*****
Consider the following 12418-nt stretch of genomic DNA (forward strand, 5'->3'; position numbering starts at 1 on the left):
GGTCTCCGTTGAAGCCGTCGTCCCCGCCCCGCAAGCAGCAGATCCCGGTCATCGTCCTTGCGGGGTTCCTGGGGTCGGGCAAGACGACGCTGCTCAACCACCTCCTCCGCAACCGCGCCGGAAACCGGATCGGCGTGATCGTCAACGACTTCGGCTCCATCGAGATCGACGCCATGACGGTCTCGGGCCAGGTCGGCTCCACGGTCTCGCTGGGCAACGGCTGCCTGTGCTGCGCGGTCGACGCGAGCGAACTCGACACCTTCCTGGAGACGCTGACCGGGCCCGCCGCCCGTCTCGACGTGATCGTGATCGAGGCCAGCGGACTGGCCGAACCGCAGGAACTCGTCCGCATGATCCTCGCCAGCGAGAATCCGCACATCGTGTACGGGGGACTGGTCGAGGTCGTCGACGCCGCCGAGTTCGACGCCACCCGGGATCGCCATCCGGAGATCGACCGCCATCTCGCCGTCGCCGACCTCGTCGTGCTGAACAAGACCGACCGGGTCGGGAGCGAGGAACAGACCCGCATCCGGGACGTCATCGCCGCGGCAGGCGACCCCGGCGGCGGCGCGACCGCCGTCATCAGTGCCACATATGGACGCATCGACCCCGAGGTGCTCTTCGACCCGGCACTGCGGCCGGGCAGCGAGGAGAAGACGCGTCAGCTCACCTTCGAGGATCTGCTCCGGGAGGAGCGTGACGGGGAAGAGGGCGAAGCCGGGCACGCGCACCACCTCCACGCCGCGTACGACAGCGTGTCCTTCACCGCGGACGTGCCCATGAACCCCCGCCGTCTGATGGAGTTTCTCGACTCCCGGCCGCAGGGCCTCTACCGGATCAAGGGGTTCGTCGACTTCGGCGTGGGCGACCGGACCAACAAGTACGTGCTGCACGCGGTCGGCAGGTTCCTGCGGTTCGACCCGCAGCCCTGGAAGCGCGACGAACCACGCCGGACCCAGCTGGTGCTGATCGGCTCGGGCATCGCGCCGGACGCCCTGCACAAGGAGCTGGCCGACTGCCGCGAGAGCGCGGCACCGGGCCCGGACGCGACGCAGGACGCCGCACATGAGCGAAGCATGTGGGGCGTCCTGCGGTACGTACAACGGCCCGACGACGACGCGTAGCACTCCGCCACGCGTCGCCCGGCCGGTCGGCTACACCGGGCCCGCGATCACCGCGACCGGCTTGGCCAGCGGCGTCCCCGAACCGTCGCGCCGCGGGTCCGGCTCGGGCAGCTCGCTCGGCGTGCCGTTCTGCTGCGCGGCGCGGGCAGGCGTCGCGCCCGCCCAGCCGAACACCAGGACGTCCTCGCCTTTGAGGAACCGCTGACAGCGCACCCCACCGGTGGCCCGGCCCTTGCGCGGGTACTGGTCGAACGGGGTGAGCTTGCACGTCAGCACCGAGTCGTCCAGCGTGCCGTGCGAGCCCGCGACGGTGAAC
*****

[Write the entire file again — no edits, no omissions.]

Consider the following 12418-nt stretch of genomic DNA (forward strand, 5'->3'; position numbering starts at 1 on the left):
GGTCTCCGTTGAAGCCGTCGTCCCCGCCCCGCAAGCAGCAGATCCCGGTCATCGTCCTTGCGGGGTTCCTGGGGTCGGGCAAGACGACGCTGCTCAACCACCTCCTCCGCAACCGCGCCGGAAACCGGATCGGCGTGATCGTCAACGACTTCGGCTCCATCGAGATCGACGCCATGACGGTCTCGGGCCAGGTCGGCTCCACGGTCTCGCTGGGCAACGGCTGCCTGTGCTGCGCGGTCGACGCGAGCGAACTCGACACCTTCCTGGAGACGCTGACCGGGCCCGCCGCCCGTCTCGACGTGATCGTGATCGAGGCCAGCGGACTGGCCGAACCGCAGGAACTCGTCCGCATGATCCTCGCCAGCGAGAATCCGCACATCGTGTACGGGGGACTGGTCGAGGTCGTCGACGCCGCCGAGTTCGACGCCACCCGGGATCGCCATCCGGAGATCGACCGCCATCTCGCCGTCGCCGACCTCGTCGTGCTGAACAAGACCGACCGGGTCGGGAGCGAGGAACAGACCCGCATCCGGGACGTCATCGCCGCGGCAGGCGACCCCGGCGGCGGCGCGACCGCCGTCATCAGTGCCACATATGGACGCATCGACCCCGAGGTGCTCTTCGACCCGGCACTGCGGCCGGGCAGCGAGGAGAAGACGCGTCAGCTCACCTTCGAGGATCTGCTCCGGGAGGAGCGTGACGGGGAAGAGGGCGAAGCCGGGCACGCGCACCACCTCCACGCCGCGTACGACAGCGTGTCCTTCACCGCGGACGTGCCCATGAACCCCCGCCGTCTGATGGAGTTTCTCGACTCCCGGCCGCAGGGCCTCTACCGGATCAAGGGGTTCGTCGACTTCGGCGTGGGCGACCGGACCAACAAGTACGTGCTGCACGCGGTCGGCAGGTTCCTGCGGTTCGACCCGCAGCCCTGGAAGCGCGACGAACCACGCCGGACCCAGCTGGTGCTGATCGGCTCGGGCATCGCGCCGGACGCCCTGCACAAGGAGCTGGCCGACTGCCGCGAGAGCGCGGCACCGGGCCCGGACGCGACGCAGGACGCCGCACATGAGCGAAGCATGTGGGGCGTCCTGCGGTACGTACAACGGCCCGACGACGACGCGTAGCACTCCGCCACGCGTCGCCCGGCCGGTCGGCTACACCGGGCCCGCGATCACCGCGACCGGCTTGGCCAGCGGCGTCCCCGAACCGTCGCGCCGCGGGTCCGGCTCGGGCAGCTCGCTCGGCGTGCCGTTCTGCTGCGCGGCGCGGGCAGGCGTCGCGCCCGCCCAGCCGAACACCAGGACGTCCTCGCCTTTGAGGAACCGCTGACAGCGCACCCCACCGGTGGCCCGGCCCTTGCGCGGGTACTGGTCGAACGGGGTGAGCTTGCACGTCAGCACCGAGTCGTCCAGCGTGCCGTGCGAGCCCGCGACGGTGAAC